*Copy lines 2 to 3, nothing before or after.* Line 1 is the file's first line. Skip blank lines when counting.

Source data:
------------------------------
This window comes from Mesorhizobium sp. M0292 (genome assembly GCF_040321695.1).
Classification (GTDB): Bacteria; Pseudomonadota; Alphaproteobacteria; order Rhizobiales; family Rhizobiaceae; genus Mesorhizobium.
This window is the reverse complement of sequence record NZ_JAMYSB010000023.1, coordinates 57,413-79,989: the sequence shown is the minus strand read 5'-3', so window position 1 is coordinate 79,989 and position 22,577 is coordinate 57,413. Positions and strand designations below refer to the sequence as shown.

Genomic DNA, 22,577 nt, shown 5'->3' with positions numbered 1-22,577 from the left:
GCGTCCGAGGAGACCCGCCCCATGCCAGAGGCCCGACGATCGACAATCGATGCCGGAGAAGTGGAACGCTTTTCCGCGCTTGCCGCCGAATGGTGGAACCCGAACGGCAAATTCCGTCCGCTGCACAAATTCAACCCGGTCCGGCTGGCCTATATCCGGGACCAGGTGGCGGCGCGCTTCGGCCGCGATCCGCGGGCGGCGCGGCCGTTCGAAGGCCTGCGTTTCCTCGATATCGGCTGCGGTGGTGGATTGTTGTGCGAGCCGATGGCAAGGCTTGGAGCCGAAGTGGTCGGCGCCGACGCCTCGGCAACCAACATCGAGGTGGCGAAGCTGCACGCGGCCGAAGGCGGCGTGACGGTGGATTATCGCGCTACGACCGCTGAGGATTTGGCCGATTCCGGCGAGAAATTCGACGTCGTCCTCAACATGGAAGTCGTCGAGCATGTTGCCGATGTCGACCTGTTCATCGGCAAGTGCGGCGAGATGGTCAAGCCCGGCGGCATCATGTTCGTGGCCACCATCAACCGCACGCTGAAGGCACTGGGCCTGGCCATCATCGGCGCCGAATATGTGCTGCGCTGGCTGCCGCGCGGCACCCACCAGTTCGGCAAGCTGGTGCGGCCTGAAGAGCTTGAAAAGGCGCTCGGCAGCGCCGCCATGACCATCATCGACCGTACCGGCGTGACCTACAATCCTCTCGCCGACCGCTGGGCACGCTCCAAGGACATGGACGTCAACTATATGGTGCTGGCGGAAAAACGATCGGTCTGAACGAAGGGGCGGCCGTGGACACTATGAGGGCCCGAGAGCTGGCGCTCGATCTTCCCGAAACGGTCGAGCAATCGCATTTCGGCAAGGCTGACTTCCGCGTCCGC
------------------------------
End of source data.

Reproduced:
Classification (GTDB): Bacteria; Pseudomonadota; Alphaproteobacteria; order Rhizobiales; family Rhizobiaceae; genus Mesorhizobium.
This window is the reverse complement of sequence record NZ_JAMYSB010000023.1, coordinates 57,413-79,989: the sequence shown is the minus strand read 5'-3', so window position 1 is coordinate 79,989 and position 22,577 is coordinate 57,413. Positions and strand designations below refer to the sequence as shown.